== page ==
August 5, 2014


My first funeral experience traumatized me, but it wasn’t because of the deceased relative. No, as I peered into my uncle’s casket, mouth agape and tears moistening my tiny cheeks, the only thought racing through my mind was They chopped him in half!

The casket was half open, concealing my uncle’s legs, but to my 7-year-old imagination, his lower extremities had been removed to ensure he would fit in the box. Was this what happens after you die? I had to know more.

From that day on I spent my free time feeding my insatiable curiosity with death. I read every book, perused every article, and examined every scripture I believed would give me insight into this mystery.

The fear did not truly kick in until after I asked “When?” For years I had assumed I would have a couple decades to come to terms with my inevitable end, but that all changed after I started watching the news with my parents. I quickly discovered that children my age died every single day. Death had no favorites.

Eventually fear took over. I started spending my nights cowering beneath my sheets, waiting for the villains lurking outside my window to decide it was my time to go. In no time my prayers changed from “God, please protect me as I sleep” to “God, please let them wait for me to be asleep before they break in and end me.” Without realizing it, I had allowed fear to decimate my trust in God.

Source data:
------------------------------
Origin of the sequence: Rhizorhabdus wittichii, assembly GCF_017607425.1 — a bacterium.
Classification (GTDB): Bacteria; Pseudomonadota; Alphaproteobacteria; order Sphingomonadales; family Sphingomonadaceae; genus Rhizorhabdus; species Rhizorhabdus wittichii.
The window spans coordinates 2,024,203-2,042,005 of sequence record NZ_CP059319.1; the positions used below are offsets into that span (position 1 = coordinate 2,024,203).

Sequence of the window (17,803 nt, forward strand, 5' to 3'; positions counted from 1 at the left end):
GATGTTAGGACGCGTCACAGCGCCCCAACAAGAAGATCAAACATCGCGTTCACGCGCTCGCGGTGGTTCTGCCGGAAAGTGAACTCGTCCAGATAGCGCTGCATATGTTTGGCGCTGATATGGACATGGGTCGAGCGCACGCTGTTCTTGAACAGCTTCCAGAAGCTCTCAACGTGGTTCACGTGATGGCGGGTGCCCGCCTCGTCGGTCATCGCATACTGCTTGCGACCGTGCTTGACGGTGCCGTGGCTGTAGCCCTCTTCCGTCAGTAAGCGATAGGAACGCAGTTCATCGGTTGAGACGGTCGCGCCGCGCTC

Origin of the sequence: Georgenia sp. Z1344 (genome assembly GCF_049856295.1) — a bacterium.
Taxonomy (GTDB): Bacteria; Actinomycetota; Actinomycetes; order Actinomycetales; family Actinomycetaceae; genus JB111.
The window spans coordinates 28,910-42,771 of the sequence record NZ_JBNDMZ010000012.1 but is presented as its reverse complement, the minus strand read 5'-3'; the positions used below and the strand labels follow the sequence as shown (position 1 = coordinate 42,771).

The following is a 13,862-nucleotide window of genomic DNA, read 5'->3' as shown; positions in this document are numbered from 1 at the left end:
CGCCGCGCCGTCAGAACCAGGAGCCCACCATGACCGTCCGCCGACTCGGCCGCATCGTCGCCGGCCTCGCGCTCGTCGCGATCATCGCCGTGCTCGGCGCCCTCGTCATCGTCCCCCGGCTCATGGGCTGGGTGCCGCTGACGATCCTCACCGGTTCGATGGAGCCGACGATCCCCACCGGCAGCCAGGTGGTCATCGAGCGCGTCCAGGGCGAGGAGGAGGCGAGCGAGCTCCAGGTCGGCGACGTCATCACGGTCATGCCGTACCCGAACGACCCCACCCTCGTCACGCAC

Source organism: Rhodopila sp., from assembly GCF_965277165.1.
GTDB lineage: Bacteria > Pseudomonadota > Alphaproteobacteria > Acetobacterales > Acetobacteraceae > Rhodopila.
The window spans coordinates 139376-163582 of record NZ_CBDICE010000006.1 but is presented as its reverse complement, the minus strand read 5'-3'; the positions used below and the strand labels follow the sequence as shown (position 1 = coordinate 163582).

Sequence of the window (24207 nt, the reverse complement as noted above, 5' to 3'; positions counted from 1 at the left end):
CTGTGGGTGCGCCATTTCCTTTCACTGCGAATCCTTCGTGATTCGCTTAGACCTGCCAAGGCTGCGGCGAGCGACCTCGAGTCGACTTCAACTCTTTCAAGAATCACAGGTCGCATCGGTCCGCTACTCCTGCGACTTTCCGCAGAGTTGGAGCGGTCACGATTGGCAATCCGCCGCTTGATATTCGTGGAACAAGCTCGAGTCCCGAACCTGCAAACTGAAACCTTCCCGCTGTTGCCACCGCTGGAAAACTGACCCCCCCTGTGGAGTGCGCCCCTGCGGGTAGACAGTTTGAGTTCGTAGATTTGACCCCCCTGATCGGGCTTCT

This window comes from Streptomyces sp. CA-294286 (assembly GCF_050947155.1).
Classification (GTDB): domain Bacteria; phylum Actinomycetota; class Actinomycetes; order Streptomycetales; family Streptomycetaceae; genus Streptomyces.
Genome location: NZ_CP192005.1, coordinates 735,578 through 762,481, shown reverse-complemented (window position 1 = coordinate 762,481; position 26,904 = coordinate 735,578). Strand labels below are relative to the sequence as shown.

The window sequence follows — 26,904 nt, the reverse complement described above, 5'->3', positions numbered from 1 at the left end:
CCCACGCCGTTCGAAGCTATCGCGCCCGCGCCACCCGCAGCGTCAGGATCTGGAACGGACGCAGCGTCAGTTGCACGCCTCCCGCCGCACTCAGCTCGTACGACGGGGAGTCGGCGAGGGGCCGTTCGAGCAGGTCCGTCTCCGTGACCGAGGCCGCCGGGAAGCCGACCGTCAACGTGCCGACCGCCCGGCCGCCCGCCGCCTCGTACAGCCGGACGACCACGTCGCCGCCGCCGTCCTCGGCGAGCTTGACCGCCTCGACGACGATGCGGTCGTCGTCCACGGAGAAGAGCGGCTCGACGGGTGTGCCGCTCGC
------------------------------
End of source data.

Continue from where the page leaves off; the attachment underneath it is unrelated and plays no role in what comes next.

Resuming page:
Some months later my godmother was murdered by her sister, sending me to my second funeral and validating my fears. Just as I was crafting a strategy to remain on my own sister’s good side, I caught a glimpse of the unexpected: a smile. Despite all that had happened, my godmother lay peacefully in her casket with a beautiful smile on her face. I later discovered that she had been a devout Christian who rarely ever worried. Even at death’s doorstep, she had known there was nothing to fear—she was in God’s hands.

Fear, much like death, was not part of God’s original plan (2 Tim. 1:7). It is a by-product of sin, and it has the power to separate us from Him. Fear makes us take actions into our own hands rather than trusting God (1 Kings 19:2, 3), keeps us from leaving all behind and following God (Mark 10:21, 22), and causes us to hide from a loving God because we believe Him to be unforgiving (Gen. 3:8).

We know that Jesus came to abolish death, but we often overlook the fact that He showed us how to overcome fear in the process. When Jesus prayed, “My Father, if it is possible, may this cup be taken from me” (Matt. 26:39), He wasn’t just testing out a tasteful metaphor. He was crying, “Father, I’m scared. If there’s another way, please, please tell Me!” Jesus was afraid. But He did not let it come between Himself and the Father. He continues, “Yet not as I will, but as you will,” meaning “I’m terrified, but if this is what you wish, then I’ll do it without hesitation.” Jesus left the safety of heaven to be our example even when enveloped in fear.

I no longer fear death. Yes, I still fasten my seat belt and whisper prayers for protection, but I know there is no need to worry. I am in God’s hands. As long as I trust Him, fear is in the back seat. And it will never come between us again.